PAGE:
If you’re someone who gets cranky when you’re hungry, research now shows it’s not all in your head.
Hangry, a portmanteau of hungry and angry, is defined by Oxford Dictionary as being “bad-tempered or irritable as a result of hunger.”
And thanks to a team of social psychologists at Anglia Ruskin University, the phenomena known as hanger is now backed by science.
“We found basically that the greater the level of hunger at any given time point, the greater the degree of anger, the greater the irritability and also the lower the level of pleasure that individual would feel,” says Viren Swami, professor of social psychology and lead of the academic study.
“In very simple terms, we found that hanger was real. Being hangry is a real thing.”
For the study, which was published in the journal PLOS One last week, researchers sent participants five smartphone prompts a day at randomized times for three weeks, tracking their mood and hunger levels during their daily routines. The data showed a direct, real-world connection between feeling hungry and feeling grumpy — a first in the research field, Swami says.
And while some have been quick to write-off the study as inconsequential in academia, Swami says there are some significant consequences to feeling hanger in the real world, especially for those who are unable to satisfy their hunger.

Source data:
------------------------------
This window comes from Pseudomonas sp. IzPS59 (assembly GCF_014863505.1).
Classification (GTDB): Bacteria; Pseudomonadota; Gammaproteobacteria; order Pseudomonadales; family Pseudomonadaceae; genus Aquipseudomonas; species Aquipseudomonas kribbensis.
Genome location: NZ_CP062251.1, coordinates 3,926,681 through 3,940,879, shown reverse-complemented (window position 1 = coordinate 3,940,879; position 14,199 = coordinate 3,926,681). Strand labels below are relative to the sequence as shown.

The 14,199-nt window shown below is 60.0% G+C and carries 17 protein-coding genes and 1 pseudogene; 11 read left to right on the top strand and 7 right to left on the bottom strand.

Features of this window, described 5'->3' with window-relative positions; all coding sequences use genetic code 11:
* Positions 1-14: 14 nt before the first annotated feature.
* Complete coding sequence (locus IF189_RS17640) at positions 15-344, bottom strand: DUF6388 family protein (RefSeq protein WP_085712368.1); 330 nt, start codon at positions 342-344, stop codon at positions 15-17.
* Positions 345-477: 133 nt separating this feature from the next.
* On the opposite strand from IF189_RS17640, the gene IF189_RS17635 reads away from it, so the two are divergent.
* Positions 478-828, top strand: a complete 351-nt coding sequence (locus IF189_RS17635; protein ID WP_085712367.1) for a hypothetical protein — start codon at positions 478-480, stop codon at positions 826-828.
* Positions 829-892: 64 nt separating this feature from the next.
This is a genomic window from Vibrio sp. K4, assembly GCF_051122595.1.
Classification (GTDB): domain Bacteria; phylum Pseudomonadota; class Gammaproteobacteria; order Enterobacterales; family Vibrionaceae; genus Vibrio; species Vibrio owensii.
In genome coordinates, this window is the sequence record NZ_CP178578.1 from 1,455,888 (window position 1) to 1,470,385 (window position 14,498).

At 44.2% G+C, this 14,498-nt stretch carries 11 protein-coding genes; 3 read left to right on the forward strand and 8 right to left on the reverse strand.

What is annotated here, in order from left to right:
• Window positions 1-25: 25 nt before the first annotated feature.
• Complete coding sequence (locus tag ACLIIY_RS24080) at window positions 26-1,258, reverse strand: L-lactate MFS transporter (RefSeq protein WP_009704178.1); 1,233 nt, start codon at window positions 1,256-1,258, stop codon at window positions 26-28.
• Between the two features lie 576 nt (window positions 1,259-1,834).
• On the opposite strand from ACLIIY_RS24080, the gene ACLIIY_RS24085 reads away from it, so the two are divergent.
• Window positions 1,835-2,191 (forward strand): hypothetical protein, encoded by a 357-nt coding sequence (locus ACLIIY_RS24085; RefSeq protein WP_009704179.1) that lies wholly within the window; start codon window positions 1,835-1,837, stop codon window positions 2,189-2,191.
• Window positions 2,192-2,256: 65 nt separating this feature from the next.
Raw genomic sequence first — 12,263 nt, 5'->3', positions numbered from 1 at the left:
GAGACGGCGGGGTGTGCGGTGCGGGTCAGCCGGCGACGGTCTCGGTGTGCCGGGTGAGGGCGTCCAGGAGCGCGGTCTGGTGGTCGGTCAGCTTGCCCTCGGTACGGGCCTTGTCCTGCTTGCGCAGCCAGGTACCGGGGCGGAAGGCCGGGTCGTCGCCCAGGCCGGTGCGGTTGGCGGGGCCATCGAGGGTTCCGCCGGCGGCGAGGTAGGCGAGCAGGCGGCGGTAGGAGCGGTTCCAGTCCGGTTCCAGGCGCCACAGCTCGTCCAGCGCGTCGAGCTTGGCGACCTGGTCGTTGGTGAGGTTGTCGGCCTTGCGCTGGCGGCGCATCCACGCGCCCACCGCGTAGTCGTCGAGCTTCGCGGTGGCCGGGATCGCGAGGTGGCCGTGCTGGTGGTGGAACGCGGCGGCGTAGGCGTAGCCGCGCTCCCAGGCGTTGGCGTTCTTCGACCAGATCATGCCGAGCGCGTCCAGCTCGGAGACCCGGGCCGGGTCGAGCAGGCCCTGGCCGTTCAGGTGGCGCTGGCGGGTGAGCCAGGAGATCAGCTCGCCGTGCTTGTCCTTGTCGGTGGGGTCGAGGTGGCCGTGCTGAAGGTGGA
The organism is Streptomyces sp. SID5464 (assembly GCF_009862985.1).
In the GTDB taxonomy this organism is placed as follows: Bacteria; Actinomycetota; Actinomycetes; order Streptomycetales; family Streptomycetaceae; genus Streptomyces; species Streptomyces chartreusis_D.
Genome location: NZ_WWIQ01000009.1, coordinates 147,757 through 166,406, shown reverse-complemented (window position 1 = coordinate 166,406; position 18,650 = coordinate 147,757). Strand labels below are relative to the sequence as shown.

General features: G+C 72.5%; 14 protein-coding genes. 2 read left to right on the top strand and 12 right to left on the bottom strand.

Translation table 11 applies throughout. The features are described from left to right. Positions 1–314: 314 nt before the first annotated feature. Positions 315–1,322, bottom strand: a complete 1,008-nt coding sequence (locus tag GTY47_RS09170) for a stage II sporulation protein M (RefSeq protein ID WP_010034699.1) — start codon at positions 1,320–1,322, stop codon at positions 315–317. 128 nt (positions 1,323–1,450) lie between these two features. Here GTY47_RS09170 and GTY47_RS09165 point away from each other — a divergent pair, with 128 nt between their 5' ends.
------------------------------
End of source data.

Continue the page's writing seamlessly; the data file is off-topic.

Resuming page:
The USDA estimates 38.3 million people lived in food insecure households in 2020, including as many as 1 in 6 children.
“If a child goes to school on an empty stomach and is feeling angry, it will affect not just their interactions with other school kids, but also the interactions with teachers and also probably that the effectiveness of their learning,” says Swami.
Research from Lancaster University found that children with chronic food insecurity had the lowest test scores across the board, including vocabulary, reading and math. The impact of hunger and food insecurity on academic success was particularly influential in younger children, when fundamental educational concepts and habits are first established.
And for the 158,000 Americans in the labor market, hanger can have a direct impact on their ability to perform, work alongside peers, and ultimately grow in their career.
“For someone who's at work, they're feeling hungry. It may affect how they're relating to other people at work or how productive they can be,” says Swami. “And I think although it can seem quite trivial being hungry, the implications can be really important.”
For people who do experience hanger, Swami says being able to recognize and interpret your feelings — also known as affect labeling — can help pull you out of negative emotions and behavior.
“It's worth sometimes thinking about why you're feeling angry and to be able to label that as hunger can be really useful. So if I'm feeling hungry right now, I label it. I say, ‘I'm feeling hungry,’ and then I can do something about it.”
This technique is one Swami himself has found useful, as he’ll be the first to tell you he’s been prone to hanger in the past.
“I can happily admit that my wife was right. There is such a thing as hanger.”